Well, that happened faster than expected! This was my outlook for the long-distance bus market in Germany year, from about two weeks ago, in late December:
Outlook for 2015
Mergers, or further shutdowns of minor market players seem likely for the coming year.
And this week, we already had the first big merger. Actually, it was even the biggest possible merger, between the two market leaders, Flixbus from Munich and Mein Fernbus from Berlin. That’s probably why even BILD.de reported on it, quite extensively. Initially, there was not much to say about this, beyond what was reported there, but now there are a few things.
Germany might be ahead in a lot of things, but long-distance bus travel is definitely not one of them. Here Germany is a developing country and many other countries, from Romania to Chile, are far ahead. The German development* began (very slowly) in 2009, with the founding of DeinBus.de, the pioneers in this market. After a somewhat long court battle with Deutsche Bahn which DeinBus won, the government decided to change laws to set the ground rules for the new market, effective from January 1st, 2013. This political backing created a sufficiently reliable regulatory environment for a number of players to enter the market, some small, some with serious backing.
Initially, this let to a very fragmented market. Fragmentation, the enthusiasm of early-adopters, growth of passenger numbers and routes offered, was what arguably defined most of 2013. Growth continued in 2014: 247 lines were offered in early 2014, compared to 109 lines, in early 2013 (BMVI), passenger numbers increased by over 100%, year over year (Fernbusse.de). Just by looking at these numbers, 2014 was more of the same (of what happened in 2013), and for same players in the market, this might essentially be true, but qualitatively, there was some major events that signal upcoming changes. Changes towards consolidation and more difficult, competitive market. In this article, we will take a look at some of the major events of the long-distance bus market in Germany in 2014.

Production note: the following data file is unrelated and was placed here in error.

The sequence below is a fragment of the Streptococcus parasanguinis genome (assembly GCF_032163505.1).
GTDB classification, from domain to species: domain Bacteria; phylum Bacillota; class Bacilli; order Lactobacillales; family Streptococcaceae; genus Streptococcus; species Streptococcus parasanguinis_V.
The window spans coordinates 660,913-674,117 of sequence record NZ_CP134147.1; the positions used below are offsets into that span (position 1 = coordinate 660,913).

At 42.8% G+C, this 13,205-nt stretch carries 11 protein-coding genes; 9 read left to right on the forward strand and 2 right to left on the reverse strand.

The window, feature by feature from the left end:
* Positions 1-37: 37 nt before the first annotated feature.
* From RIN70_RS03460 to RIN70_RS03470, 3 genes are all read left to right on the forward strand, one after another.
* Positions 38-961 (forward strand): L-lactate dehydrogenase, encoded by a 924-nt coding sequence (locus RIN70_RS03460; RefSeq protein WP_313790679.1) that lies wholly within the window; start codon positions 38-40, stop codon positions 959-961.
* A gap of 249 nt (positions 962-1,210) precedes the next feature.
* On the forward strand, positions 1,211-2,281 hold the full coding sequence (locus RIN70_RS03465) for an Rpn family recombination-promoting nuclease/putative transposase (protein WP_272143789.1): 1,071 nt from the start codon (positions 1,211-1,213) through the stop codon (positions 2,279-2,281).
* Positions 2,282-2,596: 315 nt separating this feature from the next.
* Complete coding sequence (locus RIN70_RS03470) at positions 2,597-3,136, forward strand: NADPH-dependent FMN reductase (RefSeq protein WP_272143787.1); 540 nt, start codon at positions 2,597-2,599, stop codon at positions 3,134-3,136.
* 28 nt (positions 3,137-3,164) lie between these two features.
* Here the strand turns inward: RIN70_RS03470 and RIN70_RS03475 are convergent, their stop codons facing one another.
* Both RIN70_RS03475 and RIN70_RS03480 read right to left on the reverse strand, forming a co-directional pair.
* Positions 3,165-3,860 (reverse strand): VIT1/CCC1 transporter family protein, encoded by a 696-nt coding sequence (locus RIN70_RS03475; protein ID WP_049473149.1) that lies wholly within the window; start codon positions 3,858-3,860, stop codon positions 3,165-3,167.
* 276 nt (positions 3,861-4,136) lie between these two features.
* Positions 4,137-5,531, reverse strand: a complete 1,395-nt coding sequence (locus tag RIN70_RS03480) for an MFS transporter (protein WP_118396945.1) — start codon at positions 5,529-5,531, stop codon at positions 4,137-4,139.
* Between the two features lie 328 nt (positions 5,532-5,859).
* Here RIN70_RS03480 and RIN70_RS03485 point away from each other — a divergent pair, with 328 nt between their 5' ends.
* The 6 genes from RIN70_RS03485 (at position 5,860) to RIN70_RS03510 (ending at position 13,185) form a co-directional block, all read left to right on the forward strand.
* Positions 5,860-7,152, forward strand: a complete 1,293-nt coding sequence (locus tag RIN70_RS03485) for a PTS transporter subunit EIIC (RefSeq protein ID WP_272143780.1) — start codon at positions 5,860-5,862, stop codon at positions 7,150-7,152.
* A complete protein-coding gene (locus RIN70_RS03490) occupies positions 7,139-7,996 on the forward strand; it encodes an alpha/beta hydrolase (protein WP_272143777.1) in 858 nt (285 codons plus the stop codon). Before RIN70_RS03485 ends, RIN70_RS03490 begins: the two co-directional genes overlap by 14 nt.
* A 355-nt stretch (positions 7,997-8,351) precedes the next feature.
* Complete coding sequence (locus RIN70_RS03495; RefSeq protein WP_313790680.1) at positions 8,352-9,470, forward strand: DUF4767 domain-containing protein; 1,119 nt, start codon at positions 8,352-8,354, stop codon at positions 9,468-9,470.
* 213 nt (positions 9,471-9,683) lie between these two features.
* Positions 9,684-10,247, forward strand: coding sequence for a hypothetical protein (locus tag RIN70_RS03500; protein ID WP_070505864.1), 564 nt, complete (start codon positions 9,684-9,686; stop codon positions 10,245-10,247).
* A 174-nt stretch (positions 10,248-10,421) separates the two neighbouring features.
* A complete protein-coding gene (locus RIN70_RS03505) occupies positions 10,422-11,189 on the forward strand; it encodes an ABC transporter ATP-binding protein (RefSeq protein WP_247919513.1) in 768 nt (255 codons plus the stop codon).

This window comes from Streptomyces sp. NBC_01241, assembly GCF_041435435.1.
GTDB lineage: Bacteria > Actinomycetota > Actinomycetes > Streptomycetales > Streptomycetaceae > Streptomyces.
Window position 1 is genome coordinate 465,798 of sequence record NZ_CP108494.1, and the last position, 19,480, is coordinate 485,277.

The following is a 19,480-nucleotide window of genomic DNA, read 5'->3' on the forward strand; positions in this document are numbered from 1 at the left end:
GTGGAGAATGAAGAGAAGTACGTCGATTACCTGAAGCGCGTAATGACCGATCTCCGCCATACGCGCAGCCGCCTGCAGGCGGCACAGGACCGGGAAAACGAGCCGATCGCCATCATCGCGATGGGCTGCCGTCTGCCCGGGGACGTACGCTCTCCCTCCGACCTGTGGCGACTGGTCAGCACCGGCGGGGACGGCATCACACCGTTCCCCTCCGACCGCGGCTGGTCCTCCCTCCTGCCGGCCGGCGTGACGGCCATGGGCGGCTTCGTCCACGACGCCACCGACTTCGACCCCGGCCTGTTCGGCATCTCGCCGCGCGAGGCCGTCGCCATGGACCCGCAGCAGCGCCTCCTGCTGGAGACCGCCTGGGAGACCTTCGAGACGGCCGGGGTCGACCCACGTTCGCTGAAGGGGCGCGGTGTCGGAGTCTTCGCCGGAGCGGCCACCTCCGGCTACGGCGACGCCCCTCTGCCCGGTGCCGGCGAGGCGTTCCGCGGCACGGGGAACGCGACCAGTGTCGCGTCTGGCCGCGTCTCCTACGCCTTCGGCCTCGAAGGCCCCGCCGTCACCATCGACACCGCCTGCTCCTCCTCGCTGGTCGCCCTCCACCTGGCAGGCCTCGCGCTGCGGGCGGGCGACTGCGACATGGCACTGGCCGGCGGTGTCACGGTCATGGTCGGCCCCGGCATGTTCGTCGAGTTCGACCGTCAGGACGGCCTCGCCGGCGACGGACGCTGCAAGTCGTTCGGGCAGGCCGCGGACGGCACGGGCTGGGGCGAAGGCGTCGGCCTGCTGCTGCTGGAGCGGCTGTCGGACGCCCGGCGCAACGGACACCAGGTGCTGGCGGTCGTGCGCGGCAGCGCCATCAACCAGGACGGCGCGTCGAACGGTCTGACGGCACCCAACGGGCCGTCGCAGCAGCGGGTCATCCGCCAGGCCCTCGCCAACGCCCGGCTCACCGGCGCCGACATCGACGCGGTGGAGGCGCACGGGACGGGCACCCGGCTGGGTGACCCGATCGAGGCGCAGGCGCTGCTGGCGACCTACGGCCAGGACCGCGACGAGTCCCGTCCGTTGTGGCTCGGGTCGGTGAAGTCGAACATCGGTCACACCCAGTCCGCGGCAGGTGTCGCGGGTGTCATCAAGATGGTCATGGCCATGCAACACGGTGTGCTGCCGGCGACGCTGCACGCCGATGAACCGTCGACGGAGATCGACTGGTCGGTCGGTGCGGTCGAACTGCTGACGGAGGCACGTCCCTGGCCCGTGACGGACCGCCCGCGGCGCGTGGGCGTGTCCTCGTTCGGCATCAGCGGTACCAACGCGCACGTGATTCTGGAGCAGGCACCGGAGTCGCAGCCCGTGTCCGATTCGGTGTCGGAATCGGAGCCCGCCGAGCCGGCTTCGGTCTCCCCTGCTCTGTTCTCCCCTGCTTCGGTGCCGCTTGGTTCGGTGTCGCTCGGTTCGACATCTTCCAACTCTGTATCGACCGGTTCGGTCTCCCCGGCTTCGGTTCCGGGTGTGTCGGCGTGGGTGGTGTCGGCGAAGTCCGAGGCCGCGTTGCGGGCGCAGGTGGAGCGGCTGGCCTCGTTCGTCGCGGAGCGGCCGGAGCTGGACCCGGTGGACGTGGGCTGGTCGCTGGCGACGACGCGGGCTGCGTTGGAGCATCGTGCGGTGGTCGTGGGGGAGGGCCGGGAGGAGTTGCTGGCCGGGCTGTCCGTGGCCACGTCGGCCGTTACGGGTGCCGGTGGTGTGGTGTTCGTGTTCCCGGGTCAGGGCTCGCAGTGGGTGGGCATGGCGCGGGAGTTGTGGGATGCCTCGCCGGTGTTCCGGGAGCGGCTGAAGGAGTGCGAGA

* Technically, this development is actually rather a revival of long-distance bus travel, but the focus of this article should not be ancient history.